Texture from Textile Vol.3: Tea Room “Ori-An”
- 8 September–15 October 2023
(Admissions close 15 minutes prior to closing time)
Closed on public holidays.
- HOSOO Co., Ltd.
HOSOO Co., Ltd. is pleased to announce the exhibition, Texture from Textile Vol.3: Tea Room “Ori-An,” showcasing a textile tea room.
Ori-An is distinct in many ways from what we know today as a Japanese tea room or teahouse. Particularly notable is that this place for the tea ceremony comprises textiles surrounding the space. The tea room is designed with the cooperation of Reijiro Izumi, the president of SABIÉ, an organization that explores contemporary expressions of the tea ceremony culture. According to Izumi, one of the roots of a tea room is the idea of creating a place for gathering by enclosing the space. Such spatial composition is consistent with the unique features of Japanese architecture, which historically has defined spaces with partitions like fusuma and shoji screens. At Ori-An, we return to the origin of a tea room, “enclosure,” and examine the nature of space, starting with textiles and expanding to the contemporary tea ceremony culture.
The textiles used at Ori-An are from our new textile collection titled “Shoji Fabrics,” collaboratively created in 2023 by a Netherland textile designer Mae Engelgeer and HOSOO. The collection was designed by Engelgeer, who received inspiration from shoji screens found in Japanese-style houses, and was produced using a Nishijin textile’s traditional weaving method called sha. Sha is a technique in which two warp yarns are twined when weaving in a weft yarn to create an openwork weave on the front side of the textile. At HOSOO, we explored textiles’ textures using different yarns, such as those made of washi paper, and altered the traditional sha technique by interpreting it in a modern way to create sha textiles with a unique transparent quality.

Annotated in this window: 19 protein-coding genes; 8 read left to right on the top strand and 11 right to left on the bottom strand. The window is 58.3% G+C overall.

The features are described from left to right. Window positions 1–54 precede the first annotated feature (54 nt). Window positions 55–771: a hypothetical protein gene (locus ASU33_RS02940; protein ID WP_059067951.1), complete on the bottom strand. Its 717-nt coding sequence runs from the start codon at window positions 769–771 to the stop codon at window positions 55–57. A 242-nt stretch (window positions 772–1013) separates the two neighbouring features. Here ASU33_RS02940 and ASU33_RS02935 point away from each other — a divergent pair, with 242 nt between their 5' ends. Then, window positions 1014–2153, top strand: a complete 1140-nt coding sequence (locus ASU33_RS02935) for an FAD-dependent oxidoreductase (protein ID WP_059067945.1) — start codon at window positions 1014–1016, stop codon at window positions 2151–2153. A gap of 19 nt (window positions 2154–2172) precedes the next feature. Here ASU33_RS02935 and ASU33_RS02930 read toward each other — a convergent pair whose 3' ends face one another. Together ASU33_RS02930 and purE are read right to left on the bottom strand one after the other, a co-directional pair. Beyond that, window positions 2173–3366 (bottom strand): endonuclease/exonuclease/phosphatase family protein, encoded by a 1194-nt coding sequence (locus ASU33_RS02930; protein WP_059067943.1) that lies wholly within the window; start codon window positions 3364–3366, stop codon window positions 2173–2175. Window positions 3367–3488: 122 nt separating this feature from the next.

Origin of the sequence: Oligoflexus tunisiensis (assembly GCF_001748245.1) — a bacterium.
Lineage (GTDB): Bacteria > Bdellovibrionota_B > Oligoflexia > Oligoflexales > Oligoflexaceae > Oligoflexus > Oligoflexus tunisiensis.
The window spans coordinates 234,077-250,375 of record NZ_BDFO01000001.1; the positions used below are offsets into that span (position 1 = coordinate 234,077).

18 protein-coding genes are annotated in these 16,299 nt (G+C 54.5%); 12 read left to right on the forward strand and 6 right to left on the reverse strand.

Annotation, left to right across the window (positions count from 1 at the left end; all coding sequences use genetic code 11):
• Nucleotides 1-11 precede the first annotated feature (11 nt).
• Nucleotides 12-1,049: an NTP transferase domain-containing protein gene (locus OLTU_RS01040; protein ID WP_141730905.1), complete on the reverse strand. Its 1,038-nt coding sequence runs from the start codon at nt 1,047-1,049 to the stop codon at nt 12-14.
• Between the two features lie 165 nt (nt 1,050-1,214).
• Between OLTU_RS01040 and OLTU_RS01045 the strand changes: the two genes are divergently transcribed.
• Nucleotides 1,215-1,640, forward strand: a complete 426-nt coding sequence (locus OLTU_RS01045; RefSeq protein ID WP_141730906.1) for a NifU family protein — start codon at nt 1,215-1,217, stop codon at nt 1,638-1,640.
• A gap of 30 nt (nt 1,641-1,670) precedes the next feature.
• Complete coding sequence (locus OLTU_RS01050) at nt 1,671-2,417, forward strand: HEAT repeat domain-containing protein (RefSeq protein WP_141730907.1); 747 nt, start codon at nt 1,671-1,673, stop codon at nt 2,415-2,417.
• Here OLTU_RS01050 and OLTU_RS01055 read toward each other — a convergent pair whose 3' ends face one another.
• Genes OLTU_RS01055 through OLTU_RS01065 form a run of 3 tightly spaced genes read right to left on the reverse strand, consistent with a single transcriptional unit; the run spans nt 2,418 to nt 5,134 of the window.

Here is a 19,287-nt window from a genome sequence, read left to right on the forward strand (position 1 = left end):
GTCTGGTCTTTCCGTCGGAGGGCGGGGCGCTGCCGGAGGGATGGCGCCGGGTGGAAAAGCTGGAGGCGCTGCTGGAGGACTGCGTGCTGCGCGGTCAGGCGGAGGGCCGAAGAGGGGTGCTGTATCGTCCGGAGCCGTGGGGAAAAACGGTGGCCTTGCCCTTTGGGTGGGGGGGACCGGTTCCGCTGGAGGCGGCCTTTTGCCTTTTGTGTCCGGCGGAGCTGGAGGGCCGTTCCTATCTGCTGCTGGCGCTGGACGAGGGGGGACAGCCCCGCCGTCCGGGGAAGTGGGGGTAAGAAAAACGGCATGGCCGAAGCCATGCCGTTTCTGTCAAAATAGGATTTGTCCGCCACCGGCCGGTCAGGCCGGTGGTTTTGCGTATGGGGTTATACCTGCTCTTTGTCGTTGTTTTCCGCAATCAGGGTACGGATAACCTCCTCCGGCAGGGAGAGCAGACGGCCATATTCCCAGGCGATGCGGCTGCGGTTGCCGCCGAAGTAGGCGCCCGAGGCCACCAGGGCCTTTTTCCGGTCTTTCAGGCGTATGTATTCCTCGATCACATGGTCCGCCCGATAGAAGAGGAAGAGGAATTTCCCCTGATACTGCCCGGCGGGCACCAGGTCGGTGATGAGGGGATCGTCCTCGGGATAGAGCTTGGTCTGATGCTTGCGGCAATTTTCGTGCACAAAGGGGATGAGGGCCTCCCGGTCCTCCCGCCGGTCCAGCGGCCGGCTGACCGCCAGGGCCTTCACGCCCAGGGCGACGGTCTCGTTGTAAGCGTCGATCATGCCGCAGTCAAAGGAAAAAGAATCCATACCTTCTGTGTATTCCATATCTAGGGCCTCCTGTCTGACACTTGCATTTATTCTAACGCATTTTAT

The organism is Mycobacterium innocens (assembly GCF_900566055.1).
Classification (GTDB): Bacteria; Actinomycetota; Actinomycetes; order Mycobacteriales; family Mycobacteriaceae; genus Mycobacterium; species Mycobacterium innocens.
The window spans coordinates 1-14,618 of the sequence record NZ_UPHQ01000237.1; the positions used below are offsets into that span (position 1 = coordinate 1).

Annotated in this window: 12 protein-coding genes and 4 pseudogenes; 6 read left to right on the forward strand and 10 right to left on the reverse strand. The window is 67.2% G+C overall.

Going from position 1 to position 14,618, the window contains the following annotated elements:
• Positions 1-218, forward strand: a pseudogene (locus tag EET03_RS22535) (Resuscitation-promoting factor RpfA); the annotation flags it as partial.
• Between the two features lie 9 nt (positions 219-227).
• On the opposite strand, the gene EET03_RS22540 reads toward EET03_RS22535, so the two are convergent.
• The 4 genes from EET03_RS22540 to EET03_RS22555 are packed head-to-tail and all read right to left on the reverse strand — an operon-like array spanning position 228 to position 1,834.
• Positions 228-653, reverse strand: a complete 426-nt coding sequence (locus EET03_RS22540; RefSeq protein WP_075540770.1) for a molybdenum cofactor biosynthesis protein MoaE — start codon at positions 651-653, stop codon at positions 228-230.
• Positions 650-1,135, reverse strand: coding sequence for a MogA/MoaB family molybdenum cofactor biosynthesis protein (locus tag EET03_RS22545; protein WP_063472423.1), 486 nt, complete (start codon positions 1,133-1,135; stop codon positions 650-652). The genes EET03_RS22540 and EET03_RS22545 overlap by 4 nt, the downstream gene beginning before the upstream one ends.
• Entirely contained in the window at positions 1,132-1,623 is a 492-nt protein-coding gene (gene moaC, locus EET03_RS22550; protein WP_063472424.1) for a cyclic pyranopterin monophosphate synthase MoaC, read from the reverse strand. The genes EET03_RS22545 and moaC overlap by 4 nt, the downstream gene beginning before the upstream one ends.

Another important aspect of Ori-An is that its tea room structure is composed using today’s standardized framing components. Their dimensions and proportions are somewhat different from those of a traditional tea room established during the time of Sen no Rikyu. Conforming to these standardized sizes becomes a precondition to slightly disturb the traditional dimensions and proportions, introducing subtle fluctuation to the formalized space. Furthermore, these framing elements can be disassembled and reassembled, making the structure a “demountable tea room” with fluid functionality.
At Ori-An, sha’s unique gauzy transparency imbues the tea room with fluidity, gently connecting inside and outside without completely dividing the space. The room also has the lightness of being a temporary structure. Through the project, Izumi interprets such fluidity as a form of 数寄＝透き[a refined taste=a void; homonymies pronounced suki] and explores the potential of the tea ceremony held at a place different from a permanently-built tea room.
Through the activities of its research series, Texture from Textile, HOSOO GALLERY has been committed to pragmatic efforts of reinterpreting architectural history with textiles as the theme. The Ori-An project draws upon these activities and relies on the tea ceremony culture as a key to deepening our inquiries into the development of diverse textile-derived culture for today and the future.
Color direction / Textile Design：Mae Engelgeer
Cooperation: Reijiro Izumi (President, SABIÉ), Tesera Co., Ltd., Kumiko Idaka
Photographer: Kotaro Tanaka
Advertising Artist: Akihiro Morita
Research: HOSOO STUDIES
Director: Masataka Hosoo